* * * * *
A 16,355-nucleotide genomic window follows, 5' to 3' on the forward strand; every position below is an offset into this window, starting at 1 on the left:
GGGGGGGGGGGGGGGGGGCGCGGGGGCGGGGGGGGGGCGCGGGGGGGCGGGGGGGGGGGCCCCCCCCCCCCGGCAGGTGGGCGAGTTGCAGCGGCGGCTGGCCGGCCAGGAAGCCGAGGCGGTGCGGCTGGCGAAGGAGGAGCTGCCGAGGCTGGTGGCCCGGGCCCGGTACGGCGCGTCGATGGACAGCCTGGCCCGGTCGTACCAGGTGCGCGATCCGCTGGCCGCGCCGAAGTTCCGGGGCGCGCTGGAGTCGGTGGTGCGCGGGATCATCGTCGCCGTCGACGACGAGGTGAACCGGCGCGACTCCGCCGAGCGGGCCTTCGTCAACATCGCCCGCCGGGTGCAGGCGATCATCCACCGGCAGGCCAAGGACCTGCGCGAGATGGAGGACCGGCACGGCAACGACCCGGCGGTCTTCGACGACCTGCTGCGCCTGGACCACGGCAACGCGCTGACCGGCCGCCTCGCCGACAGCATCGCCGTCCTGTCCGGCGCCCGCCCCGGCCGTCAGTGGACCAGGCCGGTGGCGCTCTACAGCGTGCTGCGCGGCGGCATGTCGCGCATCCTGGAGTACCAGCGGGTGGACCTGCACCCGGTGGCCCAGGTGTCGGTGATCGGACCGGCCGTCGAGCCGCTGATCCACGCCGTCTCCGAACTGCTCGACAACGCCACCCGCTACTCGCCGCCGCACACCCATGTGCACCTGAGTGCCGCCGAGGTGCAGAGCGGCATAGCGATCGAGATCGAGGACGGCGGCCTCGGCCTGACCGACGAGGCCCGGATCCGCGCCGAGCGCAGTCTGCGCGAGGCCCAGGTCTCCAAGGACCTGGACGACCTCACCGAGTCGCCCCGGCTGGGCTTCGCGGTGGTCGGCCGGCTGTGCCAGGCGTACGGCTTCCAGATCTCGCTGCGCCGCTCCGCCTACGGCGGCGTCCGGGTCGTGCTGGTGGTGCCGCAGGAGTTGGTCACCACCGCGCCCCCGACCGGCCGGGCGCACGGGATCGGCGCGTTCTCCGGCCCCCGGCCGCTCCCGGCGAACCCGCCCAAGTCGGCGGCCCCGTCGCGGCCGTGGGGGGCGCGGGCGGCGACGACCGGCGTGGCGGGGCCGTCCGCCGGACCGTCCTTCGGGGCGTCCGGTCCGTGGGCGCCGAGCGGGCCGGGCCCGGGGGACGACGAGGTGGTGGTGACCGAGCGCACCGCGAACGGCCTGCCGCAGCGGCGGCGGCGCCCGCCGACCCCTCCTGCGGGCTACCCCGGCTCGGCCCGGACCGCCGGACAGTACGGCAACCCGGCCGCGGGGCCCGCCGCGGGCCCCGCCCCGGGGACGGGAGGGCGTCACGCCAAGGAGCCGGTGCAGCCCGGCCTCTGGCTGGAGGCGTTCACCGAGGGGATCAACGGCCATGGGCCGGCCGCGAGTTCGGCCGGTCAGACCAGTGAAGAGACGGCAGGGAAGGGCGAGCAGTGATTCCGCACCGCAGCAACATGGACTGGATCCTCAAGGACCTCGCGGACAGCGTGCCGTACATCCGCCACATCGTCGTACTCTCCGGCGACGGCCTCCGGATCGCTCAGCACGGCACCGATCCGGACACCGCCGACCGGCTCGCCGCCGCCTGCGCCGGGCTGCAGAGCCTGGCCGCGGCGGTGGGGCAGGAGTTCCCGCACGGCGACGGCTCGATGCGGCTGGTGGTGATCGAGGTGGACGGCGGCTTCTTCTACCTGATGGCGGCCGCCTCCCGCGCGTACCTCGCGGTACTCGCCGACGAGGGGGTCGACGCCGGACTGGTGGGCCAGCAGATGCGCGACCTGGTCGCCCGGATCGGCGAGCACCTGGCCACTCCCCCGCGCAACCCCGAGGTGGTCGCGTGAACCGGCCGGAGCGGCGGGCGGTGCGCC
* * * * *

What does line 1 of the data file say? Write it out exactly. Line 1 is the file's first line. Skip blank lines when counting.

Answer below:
A 16,355-nucleotide genomic window follows, 5' to 3' on the forward strand; every position below is an offset into this window, starting at 1 on the left: